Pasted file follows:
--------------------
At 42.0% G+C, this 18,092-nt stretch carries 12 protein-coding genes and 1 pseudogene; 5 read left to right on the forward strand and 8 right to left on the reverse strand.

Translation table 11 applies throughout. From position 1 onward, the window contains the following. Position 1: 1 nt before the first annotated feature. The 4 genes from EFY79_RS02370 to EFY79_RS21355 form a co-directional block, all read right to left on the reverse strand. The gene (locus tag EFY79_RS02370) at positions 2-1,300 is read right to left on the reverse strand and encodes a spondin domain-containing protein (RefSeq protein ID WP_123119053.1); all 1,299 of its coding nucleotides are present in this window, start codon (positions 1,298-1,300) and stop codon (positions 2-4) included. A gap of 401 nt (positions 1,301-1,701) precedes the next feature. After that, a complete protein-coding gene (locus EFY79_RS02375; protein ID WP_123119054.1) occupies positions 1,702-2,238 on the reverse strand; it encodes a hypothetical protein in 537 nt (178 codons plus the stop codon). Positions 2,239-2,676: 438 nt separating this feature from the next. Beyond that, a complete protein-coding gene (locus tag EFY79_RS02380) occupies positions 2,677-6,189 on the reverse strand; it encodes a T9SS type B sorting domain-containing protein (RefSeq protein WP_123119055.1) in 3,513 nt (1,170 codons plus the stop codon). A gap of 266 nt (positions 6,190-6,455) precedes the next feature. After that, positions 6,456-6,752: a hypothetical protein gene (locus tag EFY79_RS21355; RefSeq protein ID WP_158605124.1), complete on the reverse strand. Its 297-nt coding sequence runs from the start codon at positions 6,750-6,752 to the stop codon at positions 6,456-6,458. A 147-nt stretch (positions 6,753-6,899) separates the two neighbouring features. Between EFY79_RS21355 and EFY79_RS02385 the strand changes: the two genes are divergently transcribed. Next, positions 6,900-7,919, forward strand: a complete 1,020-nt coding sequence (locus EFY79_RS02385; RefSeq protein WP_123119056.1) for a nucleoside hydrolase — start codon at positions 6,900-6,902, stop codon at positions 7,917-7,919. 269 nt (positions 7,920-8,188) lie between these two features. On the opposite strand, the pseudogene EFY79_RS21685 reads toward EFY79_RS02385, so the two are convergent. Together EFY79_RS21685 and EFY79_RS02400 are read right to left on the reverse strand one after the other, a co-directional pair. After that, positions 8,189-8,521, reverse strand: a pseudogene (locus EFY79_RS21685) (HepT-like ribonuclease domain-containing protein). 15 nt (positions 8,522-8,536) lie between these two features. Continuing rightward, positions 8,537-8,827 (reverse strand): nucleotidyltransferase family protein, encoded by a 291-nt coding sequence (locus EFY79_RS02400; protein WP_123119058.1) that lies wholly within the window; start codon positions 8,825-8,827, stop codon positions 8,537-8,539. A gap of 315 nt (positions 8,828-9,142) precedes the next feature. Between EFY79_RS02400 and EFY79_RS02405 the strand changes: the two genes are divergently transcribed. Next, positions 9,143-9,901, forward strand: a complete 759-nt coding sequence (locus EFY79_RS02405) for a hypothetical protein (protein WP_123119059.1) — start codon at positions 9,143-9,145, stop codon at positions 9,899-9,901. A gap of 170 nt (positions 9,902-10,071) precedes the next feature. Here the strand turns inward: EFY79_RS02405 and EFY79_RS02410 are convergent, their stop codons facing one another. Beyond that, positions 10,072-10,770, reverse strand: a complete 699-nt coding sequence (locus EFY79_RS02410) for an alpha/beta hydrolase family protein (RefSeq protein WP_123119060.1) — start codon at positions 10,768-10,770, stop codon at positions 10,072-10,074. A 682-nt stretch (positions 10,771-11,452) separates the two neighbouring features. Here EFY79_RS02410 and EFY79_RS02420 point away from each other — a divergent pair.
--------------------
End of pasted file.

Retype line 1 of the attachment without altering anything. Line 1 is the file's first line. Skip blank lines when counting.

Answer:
At 42.0% G+C, this 18,092-nt stretch carries 12 protein-coding genes and 1 pseudogene; 5 read left to right on the forward strand and 8 right to left on the reverse strand.